All writers have a bottom drawer where lurk the ‘projects that never were’ or the ones that have yet to find their time. Harry’s film was one of my obsessions that, like the subject of my next book, were about figures who existed largely in the footnotes of other people’s stories, not as the star of their own. I scribbled notes during our several conversations in his home and at City University. Reading them now and imagining that voice, his incredible untold story comes alive again.
Born in London in 1901, the son of an unsuccessful bicycle shop owner and an East End woman of fiery determination, he attended a Socialist Sunday school and became in his teens a well-known speaker at public meetings where he admitted he tried to impress girls with his impressions and satires of left wing figures during the early pre-war days. ‘Whilst I wasn’t paying attention’, the Communist Party sent out a directive that a Young Communist League should be formed. As the only member of the Islington branch under 21, he was elected Chairman after several of his mates yelled his name from the floor of a meeting in the International Socialist Club in City Road. He arrived in Moscow as the British YCL delegate to the Third International in November 1922 and at the age of 21 he became the only British born Comintern apparatchik to master German and then Russian, albeit, as Zinoviev observed, with a Cockney accent.
Harry arrived with a cardboard suitcase and noticed a long queue outside the Kremlin. Knowing that there was always something rare and worth having at the end of the queue, he joined the tail end. He noticed during the two hour wait that all the prominent Communist Party members were ahead of him. Bukharin and Zinoviev amongst them. As he finally got to the head of the queue, a Red Army soldier emerged from behind a heavy carved wooden door and muttered ‘Your turn Tovarisch’. He stepped inside to find the Czar’s warm water flushing toilet, the only one in the world. Welcome to the Revolution, comrade.
Harry knew Zinoviev well and even ended up on a committee that met to discuss the infamous Zinoviev letter where it was proposed a real one should be sent. Harry, being the Englishman started to draft it, but it was never sent.
He saw Lenin speak still swathed in a bandage from the removal of a bullet from his neck and was present when Trotsky was expelled from the Party. He was still in his Moscow Dynamo Sports Club singlet and shorts when he followed the crowd and the four Red Army Guards who physically carried Trotsky out of the meeting and down to the railway station.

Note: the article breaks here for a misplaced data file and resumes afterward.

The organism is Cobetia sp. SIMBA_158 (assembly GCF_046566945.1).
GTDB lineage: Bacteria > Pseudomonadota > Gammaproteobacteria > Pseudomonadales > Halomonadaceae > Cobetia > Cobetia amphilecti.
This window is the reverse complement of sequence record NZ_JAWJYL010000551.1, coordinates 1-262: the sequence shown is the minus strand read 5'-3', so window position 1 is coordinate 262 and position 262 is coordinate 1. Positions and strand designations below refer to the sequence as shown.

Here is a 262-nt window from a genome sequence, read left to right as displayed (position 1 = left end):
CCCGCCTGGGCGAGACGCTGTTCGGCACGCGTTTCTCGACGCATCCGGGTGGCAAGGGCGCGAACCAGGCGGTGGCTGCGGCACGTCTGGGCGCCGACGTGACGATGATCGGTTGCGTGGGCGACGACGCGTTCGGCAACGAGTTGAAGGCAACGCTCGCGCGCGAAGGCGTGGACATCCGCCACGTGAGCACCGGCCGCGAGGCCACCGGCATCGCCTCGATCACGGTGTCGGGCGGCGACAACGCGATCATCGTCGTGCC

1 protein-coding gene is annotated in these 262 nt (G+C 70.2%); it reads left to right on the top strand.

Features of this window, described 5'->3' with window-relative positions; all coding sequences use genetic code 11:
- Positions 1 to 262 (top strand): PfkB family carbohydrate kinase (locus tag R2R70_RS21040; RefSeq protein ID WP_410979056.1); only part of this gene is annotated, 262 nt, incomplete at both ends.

‘For seven years I lived at the Lux Hotel and was paid 110 roubles a month by the Party. I had an office, a secretary and I travelled up and down the Trans-Siberian railway, pinning the Order of Lenin on enormous peasant soldiers. They’d never seen a foreigner before and once, one of them grabbed me by the cheek and shouted “Look! He is an Englishman and he has white skin like me.” Somehow they had the impression that all foreigners were black.
‘People ask me what I did in Russia for seven years. If I’m in a good mood, I say, “working hard for Socialism, attending meetings that shaped history living an exciting and charmed life.” If I’m feeling cynical I say, “What did I do? Why I sponged off the Russian proletariat, of course”.
In effect, Harry was witness to the collapse of World Revolution and Soviet Communism as a concept and, of course, to the inexorable rise of Stalin. He told me how a meeting in the Kremlin had he and several others yawning with boredom. He observed Stalin enter and stand at the back, making occasional contributions from the floor but always looking in his bulky coat and hat as if he were about to leave. At one point he turned his head to see if the influential party member was still at the rear and was in time to see Koba the Destroyer disappearing through a secret panel in the wall. As he caught sight of the young Englishman staring at him, Harry said Stalin gave him a conspiratorial wink before disappearing into the old servants hidden walkways first designed to prevent the Czar seeing the minions who kept the place clean.
Harry’s unpublished autobiography is a rambling, disjointed document, shot through with his affairs and polygamous relationships that caused the kind of damage within the family that he freely admitted caused him profound regret. ‘I came to Moscow a fag smoking indolent youth and the revolution had me doubling around the Moscow Dynamo Club running track, giving up tobacco and ready to conquer any young revolutionary girl who would look twice at this fit young Commissar with the cheeky Cockney charm imported direct from the Holloway Road. I behaved like a left-wing Don Juan as any young man would. But that doesn’t mean it was right. ‘
Before the extraordinary turn of events that turned Harry into the Cockney Commissar, he worked as a magician’s assistant in Antwerp and there is a tinge of the conjuror in the timeliness of his disappearance from the Soviet Union.
‘I had to leave. Stalin was going mad, but that wasn’t the whole reason for me checking out of the old Lux Hotel. There was a girl, of course. But it was lucky I did. Two years later, some of my friends were ordered out of the Lux and told to leave the country immediately or face arrest. They were the same rank and higher than I and they were all foreign delegates. Some of them saw what I saw and left quietly. Others didn’t and Stalin had them dragged from their rooms and shot on the hotel steps. That’s what I mean by a charmed life. I’ve been lucky, not wise’.